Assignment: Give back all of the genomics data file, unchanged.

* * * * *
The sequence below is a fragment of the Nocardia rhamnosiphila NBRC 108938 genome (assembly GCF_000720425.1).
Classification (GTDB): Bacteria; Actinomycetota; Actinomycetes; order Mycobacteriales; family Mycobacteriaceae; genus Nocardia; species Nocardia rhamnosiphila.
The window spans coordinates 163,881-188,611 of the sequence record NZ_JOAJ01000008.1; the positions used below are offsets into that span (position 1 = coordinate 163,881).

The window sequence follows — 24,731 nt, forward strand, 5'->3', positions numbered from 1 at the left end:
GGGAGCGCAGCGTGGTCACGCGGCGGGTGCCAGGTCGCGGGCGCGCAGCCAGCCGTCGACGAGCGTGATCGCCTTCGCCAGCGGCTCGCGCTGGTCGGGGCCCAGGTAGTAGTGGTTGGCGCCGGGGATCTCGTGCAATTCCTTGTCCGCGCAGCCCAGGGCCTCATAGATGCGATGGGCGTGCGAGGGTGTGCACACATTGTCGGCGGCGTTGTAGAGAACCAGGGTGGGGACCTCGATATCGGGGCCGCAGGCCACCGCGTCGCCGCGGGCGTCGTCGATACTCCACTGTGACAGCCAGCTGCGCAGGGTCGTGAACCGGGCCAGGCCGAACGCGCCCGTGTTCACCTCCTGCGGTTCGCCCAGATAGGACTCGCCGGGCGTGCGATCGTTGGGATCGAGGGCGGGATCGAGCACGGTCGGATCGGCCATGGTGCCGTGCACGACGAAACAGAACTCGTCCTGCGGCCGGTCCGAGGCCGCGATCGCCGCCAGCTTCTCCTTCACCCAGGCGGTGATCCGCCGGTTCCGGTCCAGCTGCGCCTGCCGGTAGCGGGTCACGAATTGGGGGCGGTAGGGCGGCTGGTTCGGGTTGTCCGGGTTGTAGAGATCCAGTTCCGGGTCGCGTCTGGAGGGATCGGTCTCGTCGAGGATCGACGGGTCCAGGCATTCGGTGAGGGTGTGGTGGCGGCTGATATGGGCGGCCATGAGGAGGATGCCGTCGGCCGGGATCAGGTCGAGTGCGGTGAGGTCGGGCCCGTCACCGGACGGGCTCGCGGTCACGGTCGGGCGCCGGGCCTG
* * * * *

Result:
The sequence below is a fragment of the Nocardia rhamnosiphila NBRC 108938 genome (assembly GCF_000720425.1).
Classification (GTDB): Bacteria; Actinomycetota; Actinomycetes; order Mycobacteriales; family Mycobacteriaceae; genus Nocardia; species Nocardia rhamnosiphila.
The window spans coordinates 163,881-188,611 of the sequence record NZ_JOAJ01000008.1; the positions used below are offsets into that span (position 1 = coordinate 163,881).

The window sequence follows — 24,731 nt, forward strand, 5'->3', positions numbered from 1 at the left end:
GGGAGCGCAGCGTGGTCACGCGGCGGGTGCCAGGTCGCGGGCGCGCAGCCAGCCGTCGACGAGCGTGATCGCCTTCGCCAGCGGCTCGCGCTGGTCGGGGCCCAGGTAGTAGTGGTTGGCGCCGGGGATCTCGTGCAATTCCTTGTCCGCGCAGCCCAGGGCCTCATAGATGCGATGGGCGTGCGAGGGTGTGCACACATTGTCGGCGGCGTTGTAGAGAACCAGGGTGGGGACCTCGATATCGGGGCCGCAGGCCACCGCGTCGCCGCGGGCGTCGTCGATACTCCACTGTGACAGCCAGCTGCGCAGGGTCGTGAACCGGGCCAGGCCGAACGCGCCCGTGTTCACCTCCTGCGGTTCGCCCAGATAGGACTCGCCGGGCGTGCGATCGTTGGGATCGAGGGCGGGATCGAGCACGGTCGGATCGGCCATGGTGCCGTGCACGACGAAACAGAACTCGTCCTGCGGCCGGTCCGAGGCCGCGATCGCCGCCAGCTTCTCCTTCACCCAGGCGGTGATCCGCCGGTTCCGGTCCAGCTGCGCCTGCCGGTAGCGGGTCACGAATTGGGGGCGGTAGGGCGGCTGGTTCGGGTTGTCCGGGTTGTAGAGATCCAGTTCCGGGTCGCGTCTGGAGGGATCGGTCTCGTCGAGGATCGACGGGTCCAGGCATTCGGTGAGGGTGTGGTGGCGGCTGATATGGGCGGCCATGAGGAGGATGCCGTCGGCCGGGATCAGGTCGAGTGCGGTGAGGTCGGGCCCGTCACCGGACGGGCTCGCGGTCACGGTCGGGCGCCGGGCCTG